How to Change a Life by Stacey Ballis


2.5 or 3 STARS. . .

I’m not 100% for sure yet. . .

It wasn’t bad. . .

. . .But it wasn’t good either.

How to Change a Life by Stacey Ballis is just. . .there. I wish I could say something positive or negative about the book but I really have nothing, which is so unlike me.

I’m think this review might get a wee bit messy, fair warning.

Let’s first listen to what the author has to say. . .

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Eloise is happy with her life as a successful private chef. She has her clients, her corgi, and a recipe for the world’s most perfect chocolate cream pie. What more could she need? But when her long-lost trio of high school friends reunites, Eloise realizes how lonely she really is. 

Eloise, Lynne, and Teresa revamp their senior-class assignment and dare one another to create a list of things to accomplish by the time they each turn forty in a few months. Control freak Lynne has to get a dog, Teresa has to spice up her marriage, and Eloise has to start dating again. 

Enter Shawn, a hunky ex-athlete and the first man Eloise could see herself falling for. Suddenly forty doesn’t seem so lonely—until a chance encounter threatens the budding romance and reveals the true colors of her friends. Will the bucket listers make it to forty still speaking to one another? Or do some friendships come with an expiration date?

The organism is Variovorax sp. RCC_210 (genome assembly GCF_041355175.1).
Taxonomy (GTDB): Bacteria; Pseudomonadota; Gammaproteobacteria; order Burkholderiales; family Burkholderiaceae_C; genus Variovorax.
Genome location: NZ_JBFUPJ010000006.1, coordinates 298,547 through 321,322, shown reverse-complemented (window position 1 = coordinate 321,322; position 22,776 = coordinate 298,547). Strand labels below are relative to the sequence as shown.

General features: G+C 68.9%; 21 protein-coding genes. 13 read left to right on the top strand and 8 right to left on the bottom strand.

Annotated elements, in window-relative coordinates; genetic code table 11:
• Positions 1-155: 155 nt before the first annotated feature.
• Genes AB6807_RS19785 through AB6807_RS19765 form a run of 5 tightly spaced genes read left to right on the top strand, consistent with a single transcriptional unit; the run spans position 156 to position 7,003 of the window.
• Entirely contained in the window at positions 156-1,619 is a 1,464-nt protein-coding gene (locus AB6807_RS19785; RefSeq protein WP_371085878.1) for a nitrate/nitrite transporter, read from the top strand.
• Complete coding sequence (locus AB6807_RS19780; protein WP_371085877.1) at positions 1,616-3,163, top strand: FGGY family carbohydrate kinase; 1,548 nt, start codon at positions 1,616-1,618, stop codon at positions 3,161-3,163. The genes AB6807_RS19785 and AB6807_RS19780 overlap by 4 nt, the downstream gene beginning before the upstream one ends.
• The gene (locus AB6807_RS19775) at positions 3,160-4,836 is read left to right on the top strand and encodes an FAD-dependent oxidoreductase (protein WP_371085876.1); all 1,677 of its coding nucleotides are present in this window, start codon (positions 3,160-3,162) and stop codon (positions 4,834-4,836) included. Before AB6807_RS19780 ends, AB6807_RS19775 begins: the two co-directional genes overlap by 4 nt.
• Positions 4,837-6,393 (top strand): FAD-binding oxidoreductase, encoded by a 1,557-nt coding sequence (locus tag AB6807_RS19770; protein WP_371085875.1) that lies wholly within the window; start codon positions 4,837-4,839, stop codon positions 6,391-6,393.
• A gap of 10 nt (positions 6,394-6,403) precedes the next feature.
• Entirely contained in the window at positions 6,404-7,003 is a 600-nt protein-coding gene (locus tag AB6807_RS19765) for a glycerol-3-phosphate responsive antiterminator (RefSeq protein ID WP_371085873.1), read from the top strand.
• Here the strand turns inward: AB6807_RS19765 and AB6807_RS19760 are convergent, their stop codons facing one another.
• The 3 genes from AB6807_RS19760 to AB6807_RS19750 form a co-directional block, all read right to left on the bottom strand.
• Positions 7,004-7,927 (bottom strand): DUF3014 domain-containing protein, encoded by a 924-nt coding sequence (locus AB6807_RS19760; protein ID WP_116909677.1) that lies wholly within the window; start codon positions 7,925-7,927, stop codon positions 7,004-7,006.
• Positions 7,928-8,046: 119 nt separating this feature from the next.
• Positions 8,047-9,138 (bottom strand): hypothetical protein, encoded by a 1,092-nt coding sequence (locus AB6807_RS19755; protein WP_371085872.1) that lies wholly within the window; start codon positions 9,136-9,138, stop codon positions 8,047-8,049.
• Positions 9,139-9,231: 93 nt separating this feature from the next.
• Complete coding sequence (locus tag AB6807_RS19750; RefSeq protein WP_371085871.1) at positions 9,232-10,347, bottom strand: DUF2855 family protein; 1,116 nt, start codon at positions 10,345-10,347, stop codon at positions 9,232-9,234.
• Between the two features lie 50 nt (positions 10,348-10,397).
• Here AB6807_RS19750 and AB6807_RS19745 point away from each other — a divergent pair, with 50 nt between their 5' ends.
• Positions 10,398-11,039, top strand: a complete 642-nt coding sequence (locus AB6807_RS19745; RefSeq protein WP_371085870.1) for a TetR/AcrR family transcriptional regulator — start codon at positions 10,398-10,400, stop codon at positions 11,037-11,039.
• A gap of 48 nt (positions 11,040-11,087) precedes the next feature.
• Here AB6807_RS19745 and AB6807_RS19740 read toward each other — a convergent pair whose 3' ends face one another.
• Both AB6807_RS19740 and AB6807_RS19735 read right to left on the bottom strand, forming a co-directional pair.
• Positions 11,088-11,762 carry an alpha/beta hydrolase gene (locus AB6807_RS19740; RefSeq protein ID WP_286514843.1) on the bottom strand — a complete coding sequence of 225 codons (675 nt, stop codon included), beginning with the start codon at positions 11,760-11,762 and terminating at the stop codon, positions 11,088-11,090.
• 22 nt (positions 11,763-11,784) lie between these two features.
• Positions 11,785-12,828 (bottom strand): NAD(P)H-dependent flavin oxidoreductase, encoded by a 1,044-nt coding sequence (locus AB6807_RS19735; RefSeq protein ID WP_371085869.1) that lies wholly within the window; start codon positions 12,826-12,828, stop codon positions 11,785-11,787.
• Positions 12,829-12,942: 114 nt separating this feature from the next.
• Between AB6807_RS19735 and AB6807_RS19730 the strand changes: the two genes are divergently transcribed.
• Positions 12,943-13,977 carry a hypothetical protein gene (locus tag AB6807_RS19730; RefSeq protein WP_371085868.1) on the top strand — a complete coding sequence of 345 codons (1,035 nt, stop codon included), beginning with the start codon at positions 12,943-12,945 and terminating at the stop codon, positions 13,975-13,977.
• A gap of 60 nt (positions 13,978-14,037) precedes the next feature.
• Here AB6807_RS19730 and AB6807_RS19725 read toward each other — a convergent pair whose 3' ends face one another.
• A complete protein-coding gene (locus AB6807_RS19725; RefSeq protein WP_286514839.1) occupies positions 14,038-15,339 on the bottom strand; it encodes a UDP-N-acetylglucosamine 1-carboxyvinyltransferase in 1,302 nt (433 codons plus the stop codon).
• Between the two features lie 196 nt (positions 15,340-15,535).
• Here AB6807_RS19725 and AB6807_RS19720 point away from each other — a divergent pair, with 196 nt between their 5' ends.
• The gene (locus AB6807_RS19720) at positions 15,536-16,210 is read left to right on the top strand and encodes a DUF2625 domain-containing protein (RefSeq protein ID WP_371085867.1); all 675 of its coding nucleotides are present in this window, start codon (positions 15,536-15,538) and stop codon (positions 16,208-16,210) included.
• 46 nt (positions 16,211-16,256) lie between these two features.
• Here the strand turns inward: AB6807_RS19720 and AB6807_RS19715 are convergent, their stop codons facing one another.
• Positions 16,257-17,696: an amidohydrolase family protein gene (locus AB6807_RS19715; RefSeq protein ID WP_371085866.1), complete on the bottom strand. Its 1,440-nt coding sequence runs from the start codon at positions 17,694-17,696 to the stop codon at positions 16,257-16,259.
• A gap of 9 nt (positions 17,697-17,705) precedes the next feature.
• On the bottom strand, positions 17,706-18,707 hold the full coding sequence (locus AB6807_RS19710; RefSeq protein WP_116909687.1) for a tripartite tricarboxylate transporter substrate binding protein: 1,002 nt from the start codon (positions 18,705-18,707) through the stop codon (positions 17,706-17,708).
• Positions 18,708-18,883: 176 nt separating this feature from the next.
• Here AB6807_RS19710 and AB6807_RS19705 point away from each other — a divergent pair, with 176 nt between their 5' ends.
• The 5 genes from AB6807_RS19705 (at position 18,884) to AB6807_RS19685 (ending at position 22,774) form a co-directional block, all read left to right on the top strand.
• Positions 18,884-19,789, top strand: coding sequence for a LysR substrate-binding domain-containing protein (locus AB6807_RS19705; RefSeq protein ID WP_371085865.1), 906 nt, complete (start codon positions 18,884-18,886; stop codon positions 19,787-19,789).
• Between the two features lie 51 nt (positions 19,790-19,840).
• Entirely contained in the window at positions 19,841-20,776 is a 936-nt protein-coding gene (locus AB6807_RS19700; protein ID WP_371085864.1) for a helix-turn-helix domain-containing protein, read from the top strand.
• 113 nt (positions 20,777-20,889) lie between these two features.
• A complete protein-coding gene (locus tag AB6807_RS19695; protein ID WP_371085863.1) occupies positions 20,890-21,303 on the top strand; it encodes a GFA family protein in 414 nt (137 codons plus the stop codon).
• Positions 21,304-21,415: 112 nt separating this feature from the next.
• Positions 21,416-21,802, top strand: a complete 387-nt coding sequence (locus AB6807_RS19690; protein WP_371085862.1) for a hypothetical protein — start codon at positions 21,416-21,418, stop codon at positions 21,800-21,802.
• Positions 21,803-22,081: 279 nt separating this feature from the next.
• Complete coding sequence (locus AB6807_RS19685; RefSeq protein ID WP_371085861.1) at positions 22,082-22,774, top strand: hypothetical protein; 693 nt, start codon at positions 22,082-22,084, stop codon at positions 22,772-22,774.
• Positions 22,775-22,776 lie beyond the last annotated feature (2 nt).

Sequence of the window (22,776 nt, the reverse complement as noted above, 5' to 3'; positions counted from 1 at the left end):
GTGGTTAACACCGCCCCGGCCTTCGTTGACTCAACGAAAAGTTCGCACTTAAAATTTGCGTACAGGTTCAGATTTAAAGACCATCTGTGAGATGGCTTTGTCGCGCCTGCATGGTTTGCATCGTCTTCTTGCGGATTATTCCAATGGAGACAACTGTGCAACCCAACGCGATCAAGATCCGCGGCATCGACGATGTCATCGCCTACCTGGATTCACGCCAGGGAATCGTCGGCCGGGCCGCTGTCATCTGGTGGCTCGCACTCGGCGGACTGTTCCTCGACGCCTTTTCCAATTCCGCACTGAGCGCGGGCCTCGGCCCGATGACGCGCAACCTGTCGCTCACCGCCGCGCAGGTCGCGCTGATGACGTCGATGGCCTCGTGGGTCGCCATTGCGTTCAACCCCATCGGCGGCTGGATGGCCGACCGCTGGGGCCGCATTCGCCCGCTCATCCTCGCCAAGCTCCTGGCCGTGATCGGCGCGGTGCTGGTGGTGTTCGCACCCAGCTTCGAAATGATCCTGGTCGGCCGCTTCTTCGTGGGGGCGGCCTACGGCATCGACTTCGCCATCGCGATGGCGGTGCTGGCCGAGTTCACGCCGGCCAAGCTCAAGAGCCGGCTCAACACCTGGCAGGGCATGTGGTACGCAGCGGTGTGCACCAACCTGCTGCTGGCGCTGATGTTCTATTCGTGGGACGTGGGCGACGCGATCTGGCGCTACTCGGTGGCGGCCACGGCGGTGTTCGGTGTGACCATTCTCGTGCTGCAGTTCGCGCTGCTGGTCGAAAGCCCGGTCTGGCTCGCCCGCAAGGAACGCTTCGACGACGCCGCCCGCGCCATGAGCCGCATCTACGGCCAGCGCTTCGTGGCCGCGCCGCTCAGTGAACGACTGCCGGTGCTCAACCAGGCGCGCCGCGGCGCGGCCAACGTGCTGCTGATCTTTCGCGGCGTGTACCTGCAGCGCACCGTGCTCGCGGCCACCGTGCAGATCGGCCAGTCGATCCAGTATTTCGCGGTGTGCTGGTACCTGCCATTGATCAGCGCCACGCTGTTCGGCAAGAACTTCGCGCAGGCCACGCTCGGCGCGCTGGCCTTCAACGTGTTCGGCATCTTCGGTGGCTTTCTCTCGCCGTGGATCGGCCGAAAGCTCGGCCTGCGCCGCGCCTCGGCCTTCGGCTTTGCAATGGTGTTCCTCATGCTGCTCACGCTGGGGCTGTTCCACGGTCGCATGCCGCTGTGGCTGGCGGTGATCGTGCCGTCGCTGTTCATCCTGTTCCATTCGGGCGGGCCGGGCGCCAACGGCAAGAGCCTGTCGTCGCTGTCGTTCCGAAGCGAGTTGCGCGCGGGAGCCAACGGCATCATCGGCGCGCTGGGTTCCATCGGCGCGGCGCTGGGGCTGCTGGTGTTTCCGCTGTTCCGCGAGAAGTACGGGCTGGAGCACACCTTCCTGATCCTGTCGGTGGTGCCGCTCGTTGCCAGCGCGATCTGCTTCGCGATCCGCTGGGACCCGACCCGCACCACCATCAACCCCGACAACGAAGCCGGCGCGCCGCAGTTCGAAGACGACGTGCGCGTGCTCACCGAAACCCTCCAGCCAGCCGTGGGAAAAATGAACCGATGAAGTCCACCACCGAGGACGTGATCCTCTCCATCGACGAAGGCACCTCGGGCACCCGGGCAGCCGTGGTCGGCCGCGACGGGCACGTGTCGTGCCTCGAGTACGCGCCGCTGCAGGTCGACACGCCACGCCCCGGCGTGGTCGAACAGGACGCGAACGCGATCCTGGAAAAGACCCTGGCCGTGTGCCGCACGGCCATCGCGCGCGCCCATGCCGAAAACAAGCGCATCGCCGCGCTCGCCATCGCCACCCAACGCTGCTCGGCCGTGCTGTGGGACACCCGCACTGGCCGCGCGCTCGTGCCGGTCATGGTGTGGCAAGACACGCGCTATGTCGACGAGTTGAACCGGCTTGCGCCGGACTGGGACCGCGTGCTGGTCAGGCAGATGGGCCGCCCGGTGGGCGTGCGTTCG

For starters, I don’t know if this was a romance book, cookbook, or a story about friends. I felt confused from the beginning until the end wondering what type of book I was reading. Don’t get me wrong, it could have made a decent book for either of those types of books.

Eloise is a 39 y/o personal chef for a family of 6 and an older friend of hers. She is still trying to find herself in the world. When she finds her way back into the fold with her 2 high school best friends, they make a pact to complete a bucket list of things they wanted to do as teenagers but have yet to accomplish.

Within the first 5% of the book I felt as though it was dragging out with a lot of useless descriptions of unimportant information that brought nothing to the story. To be honest, it made me want to put the book down. I hoped the story would get better as the book went along but I was disappointed because the useless information kept going and going.  It was just very. . .wordy – Is wordy a word? 🙂

I believe with additional editing, the book would have been loads better.

I think the overly detailed descriptions of everything prevented me from connecting to any of the characters. I never found myself invested in a happily ever after. There was just so much information that didn’t add to the story, that it made me tune out.

It was slightly predictable for me, but it may not be for everyone else. I read loads and loads so it’s not difficult to figure out stories that don’t have an angst aspect to it.

I would put the book in a category women in the late 30’s and early 40’s and not anyone looking for a new adult story. I’m in my 30’s so I could relate to it but those in their 20’s might not.


At the end of the book there is a Reader Guide of questions that I’m guessing is there for bookclubs or something. I’ve never seen that before but I thought it was a cute idea.